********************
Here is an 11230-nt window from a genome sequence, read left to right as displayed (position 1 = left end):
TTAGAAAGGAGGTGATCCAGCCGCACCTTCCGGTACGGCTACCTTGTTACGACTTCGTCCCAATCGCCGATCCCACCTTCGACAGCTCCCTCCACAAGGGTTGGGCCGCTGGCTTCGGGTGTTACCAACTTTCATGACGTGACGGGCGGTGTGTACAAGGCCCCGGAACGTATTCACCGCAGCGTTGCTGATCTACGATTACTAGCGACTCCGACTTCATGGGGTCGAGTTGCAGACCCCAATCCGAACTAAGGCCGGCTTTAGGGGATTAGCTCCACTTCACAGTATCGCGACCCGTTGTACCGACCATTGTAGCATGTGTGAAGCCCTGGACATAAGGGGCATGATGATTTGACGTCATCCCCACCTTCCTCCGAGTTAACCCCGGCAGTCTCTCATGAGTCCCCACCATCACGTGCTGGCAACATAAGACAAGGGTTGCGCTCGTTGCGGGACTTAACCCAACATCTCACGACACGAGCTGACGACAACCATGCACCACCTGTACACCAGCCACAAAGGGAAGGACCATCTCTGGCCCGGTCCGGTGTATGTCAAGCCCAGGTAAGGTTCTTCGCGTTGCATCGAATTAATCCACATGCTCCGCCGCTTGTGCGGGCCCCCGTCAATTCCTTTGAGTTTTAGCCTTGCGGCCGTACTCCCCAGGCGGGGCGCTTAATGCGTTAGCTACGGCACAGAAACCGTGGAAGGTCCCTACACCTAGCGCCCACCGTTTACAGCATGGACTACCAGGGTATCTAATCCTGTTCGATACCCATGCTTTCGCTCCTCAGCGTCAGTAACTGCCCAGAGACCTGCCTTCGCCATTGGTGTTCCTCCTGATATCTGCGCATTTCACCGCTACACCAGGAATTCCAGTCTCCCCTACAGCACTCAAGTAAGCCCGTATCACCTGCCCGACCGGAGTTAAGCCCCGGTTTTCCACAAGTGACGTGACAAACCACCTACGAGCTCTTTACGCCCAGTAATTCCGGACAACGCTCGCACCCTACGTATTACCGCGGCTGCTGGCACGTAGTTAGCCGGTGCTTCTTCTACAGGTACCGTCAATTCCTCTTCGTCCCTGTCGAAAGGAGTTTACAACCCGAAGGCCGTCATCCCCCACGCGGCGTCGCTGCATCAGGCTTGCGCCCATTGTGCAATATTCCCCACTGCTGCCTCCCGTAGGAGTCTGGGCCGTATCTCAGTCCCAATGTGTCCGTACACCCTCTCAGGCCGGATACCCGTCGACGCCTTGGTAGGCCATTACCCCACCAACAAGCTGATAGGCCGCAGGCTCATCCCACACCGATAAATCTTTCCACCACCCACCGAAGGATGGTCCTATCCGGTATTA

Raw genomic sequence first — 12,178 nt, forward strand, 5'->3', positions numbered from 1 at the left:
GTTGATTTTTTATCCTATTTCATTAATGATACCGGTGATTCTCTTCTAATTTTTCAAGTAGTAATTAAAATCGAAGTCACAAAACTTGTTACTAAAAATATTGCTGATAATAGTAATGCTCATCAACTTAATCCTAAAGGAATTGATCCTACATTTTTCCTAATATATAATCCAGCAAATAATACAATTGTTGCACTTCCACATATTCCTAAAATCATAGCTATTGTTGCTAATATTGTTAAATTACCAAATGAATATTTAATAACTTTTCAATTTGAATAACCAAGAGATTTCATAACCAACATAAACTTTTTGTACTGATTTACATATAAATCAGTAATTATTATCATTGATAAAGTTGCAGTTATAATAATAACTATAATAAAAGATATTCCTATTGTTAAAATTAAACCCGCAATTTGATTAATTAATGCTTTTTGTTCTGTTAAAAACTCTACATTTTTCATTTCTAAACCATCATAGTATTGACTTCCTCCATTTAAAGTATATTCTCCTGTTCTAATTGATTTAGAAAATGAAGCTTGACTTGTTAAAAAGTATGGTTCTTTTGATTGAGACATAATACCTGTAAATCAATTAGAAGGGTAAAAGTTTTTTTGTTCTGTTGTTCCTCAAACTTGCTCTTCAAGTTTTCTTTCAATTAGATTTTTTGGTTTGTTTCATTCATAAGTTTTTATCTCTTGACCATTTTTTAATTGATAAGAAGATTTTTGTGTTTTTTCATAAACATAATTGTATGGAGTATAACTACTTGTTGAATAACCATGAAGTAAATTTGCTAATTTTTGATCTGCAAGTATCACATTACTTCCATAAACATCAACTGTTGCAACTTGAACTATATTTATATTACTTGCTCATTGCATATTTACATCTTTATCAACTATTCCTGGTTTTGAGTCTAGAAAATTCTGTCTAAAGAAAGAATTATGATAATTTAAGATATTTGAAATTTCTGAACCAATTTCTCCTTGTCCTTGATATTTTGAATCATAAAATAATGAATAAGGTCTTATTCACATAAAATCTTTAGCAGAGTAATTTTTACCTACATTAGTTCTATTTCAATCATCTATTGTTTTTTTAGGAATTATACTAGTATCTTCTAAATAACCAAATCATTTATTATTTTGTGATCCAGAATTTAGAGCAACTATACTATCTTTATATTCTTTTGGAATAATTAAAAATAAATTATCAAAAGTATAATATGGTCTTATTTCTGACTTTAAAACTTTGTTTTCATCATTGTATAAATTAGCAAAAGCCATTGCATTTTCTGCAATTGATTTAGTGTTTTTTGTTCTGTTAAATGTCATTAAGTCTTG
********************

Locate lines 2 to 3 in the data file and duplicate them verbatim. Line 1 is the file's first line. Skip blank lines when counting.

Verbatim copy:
TTAGAAAGGAGGTGATCCAGCCGCACCTTCCGGTACGGCTACCTTGTTACGACTTCGTCCCAATCGCCGATCCCACCTTCGACAGCTCCCTCCACAAGGGTTGGGCCGCTGGCTTCGGGTGTTACCAACTTTCATGACGTGACGGGCGGTGTGTACAAGGCCCCGGAACGTATTCACCGCAGCGTTGCTGATCTACGATTACTAGCGACTCCGACTTCATGGGGTCGAGTTGCAGACCCCAATCCGAACTAAGGCCGGCTTTAGGGGATTAGCTCCACTTCACAGTATCGCGACCCGTTGTACCGACCATTGTAGCATGTGTGAAGCCCTGGACATAAGGGGCATGATGATTTGACGTCATCCCCACCTTCCTCCGAGTTAACCCCGGCAGTCTCTCATGAGTCCCCACCATCACGTGCTGGCAACATAAGACAAGGGTTGCGCTCGTTGCGGGACTTAACCCAACATCTCACGACACGAGCTGACGACAACCATGCACCACCTGTACACCAGCCACAAAGGGAAGGACCATCTCTGGCCCGGTCCGGTGTATGTCAAGCCCAGGTAAGGTTCTTCGCGTTGCATCGAATTAATCCACATGCTCCGCCGCTTGTGCGGGCCCCCGTCAATTCCTTTGAGTTTTAGCCTTGCGGCCGTACTCCCCAGGCGGGGCGCTTAATGCGTTAGCTACGGCACAGAAACCGTGGAAGGTCCCTACACCTAGCGCCCACCGTTTACAGCATGGACTACCAGGGTATCTAATCCTGTTCGATACCCATGCTTTCGCTCCTCAGCGTCAGTAACTGCCCAGAGACCTGCCTTCGCCATTGGTGTTCCTCCTGATATCTGCGCATTTCACCGCTACACCAGGAATTCCAGTCTCCCCTACAGCACTCAAGTAAGCCCGTATCACCTGCCCGACCGGAGTTAAGCCCCGGTTTTCCACAAGTGACGTGACAAACCACCTACGAGCTCTTTACGCCCAGTAATTCCGGACAACGCTCGCACCCTACGTATTACCGCGGCTGCTGGCACGTAGTTAGCCGGTGCTTCTTCTACAGGTACCGTCAATTCCTCTTCGTCCCTGTCGAAAGGAGTTTACAACCCGAAGGCCGTCATCCCCCACGCGGCGTCGCTGCATCAGGCTTGCGCCCATTGTGCAATATTCCCCACTGCTGCCTCCCGTAGGAGTCTGGGCCGTATCTCAGTCCCAATGTGTCCGTACACCCTCTCAGGCCGGATACCCGTCGACGCCTTGGTAGGCCATTACCCCACCAACAAGCTGATAGGCCGCAGGCTCATCCCACACCGATAAATCTTTCCACCACCCACCGAAGGATGGTCCTATCCGGTATTA

Raw genomic sequence first — 12,178 nt, forward strand, 5'->3', positions numbered from 1 at the left: